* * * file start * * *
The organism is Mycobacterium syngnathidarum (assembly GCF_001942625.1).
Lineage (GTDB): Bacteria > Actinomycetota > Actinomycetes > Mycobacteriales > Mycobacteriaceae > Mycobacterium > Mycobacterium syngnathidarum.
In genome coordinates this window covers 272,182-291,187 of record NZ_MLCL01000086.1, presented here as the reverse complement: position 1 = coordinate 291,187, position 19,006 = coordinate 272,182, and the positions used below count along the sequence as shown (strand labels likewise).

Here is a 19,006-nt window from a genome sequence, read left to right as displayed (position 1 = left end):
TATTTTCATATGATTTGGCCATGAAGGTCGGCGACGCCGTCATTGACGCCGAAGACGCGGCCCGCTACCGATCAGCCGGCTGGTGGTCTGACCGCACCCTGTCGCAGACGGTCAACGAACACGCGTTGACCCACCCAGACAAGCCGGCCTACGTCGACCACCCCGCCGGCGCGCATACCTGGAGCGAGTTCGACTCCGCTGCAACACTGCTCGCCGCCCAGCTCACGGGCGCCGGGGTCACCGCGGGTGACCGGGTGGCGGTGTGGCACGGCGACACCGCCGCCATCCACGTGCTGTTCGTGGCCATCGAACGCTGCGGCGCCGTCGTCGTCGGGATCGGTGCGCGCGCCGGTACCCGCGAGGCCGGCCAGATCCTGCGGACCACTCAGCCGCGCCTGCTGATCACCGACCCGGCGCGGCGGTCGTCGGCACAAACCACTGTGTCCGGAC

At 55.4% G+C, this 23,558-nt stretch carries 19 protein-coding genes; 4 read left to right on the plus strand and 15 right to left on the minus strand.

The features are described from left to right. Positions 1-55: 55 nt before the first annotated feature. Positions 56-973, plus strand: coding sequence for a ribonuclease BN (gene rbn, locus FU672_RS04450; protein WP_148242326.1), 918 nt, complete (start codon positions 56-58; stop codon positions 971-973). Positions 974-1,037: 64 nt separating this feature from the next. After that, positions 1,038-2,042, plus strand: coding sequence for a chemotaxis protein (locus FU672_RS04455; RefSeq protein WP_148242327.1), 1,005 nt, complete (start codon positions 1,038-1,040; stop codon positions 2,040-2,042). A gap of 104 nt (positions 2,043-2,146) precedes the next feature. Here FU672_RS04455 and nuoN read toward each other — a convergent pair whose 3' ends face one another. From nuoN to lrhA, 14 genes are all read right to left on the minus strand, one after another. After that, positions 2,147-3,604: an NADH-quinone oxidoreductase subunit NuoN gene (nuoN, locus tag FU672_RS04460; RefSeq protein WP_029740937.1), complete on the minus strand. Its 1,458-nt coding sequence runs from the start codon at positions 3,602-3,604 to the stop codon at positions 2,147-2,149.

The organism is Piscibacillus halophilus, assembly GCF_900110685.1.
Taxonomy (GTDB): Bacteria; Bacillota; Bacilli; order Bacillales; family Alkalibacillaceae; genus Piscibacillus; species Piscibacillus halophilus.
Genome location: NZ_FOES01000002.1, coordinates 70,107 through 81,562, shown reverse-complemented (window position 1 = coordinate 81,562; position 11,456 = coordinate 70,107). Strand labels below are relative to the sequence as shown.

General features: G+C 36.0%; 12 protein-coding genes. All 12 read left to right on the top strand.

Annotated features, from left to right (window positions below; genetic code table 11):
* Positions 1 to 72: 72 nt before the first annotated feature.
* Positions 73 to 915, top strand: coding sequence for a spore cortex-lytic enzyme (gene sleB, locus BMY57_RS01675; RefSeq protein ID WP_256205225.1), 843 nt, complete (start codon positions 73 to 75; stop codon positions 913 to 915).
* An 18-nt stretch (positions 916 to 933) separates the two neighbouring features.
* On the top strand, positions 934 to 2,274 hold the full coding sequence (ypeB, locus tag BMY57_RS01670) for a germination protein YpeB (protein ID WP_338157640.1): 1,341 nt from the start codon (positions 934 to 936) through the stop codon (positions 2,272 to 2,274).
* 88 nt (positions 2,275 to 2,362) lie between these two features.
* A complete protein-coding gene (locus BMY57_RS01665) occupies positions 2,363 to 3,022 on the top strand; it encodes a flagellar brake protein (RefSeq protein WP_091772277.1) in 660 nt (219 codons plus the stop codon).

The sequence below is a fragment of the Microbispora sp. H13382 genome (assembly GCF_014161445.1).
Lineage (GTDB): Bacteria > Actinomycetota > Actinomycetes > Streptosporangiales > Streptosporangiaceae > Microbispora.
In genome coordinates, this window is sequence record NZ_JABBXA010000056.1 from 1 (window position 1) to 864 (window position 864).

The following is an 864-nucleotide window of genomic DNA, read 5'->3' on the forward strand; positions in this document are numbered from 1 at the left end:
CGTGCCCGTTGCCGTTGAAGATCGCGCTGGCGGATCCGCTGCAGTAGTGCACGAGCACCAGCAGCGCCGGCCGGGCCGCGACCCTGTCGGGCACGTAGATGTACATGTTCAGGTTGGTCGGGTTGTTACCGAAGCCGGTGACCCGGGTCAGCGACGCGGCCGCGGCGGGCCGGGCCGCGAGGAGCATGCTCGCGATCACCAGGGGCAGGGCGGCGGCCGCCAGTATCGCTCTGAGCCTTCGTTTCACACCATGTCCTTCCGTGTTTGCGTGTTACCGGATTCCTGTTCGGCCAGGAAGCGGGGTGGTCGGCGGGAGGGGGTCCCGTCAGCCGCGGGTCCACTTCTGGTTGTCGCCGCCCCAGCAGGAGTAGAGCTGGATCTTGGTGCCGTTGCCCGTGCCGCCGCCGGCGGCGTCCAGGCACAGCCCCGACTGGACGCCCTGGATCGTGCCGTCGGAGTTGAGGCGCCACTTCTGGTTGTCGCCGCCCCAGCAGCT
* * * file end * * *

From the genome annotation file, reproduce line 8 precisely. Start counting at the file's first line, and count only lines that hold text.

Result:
The organism is Piscibacillus halophilus, assembly GCF_900110685.1.